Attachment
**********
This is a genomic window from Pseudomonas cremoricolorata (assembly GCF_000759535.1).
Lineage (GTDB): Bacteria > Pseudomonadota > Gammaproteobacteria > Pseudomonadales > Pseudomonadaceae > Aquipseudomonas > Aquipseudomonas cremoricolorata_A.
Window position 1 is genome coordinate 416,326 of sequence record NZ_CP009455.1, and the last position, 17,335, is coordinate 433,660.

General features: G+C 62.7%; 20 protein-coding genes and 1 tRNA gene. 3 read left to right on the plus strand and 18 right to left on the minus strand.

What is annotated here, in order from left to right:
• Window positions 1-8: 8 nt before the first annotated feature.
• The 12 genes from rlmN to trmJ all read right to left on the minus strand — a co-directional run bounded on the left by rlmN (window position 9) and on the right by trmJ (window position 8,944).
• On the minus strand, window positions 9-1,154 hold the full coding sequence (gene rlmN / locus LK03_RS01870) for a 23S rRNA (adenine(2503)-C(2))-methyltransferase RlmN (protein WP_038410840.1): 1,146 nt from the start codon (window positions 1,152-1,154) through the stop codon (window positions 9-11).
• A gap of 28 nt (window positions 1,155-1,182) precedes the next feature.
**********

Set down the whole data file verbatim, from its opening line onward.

This is a genomic window from Pseudomonas cremoricolorata (assembly GCF_000759535.1).
Lineage (GTDB): Bacteria > Pseudomonadota > Gammaproteobacteria > Pseudomonadales > Pseudomonadaceae > Aquipseudomonas > Aquipseudomonas cremoricolorata_A.
Window position 1 is genome coordinate 416,326 of sequence record NZ_CP009455.1, and the last position, 17,335, is coordinate 433,660.

General features: G+C 62.7%; 20 protein-coding genes and 1 tRNA gene. 3 read left to right on the plus strand and 18 right to left on the minus strand.

What is annotated here, in order from left to right:
• Window positions 1-8: 8 nt before the first annotated feature.
• The 12 genes from rlmN to trmJ all read right to left on the minus strand — a co-directional run bounded on the left by rlmN (window position 9) and on the right by trmJ (window position 8,944).
• On the minus strand, window positions 9-1,154 hold the full coding sequence (gene rlmN / locus LK03_RS01870) for a 23S rRNA (adenine(2503)-C(2))-methyltransferase RlmN (protein WP_038410840.1): 1,146 nt from the start codon (window positions 1,152-1,154) through the stop codon (window positions 9-11).
• A gap of 28 nt (window positions 1,155-1,182) precedes the next feature.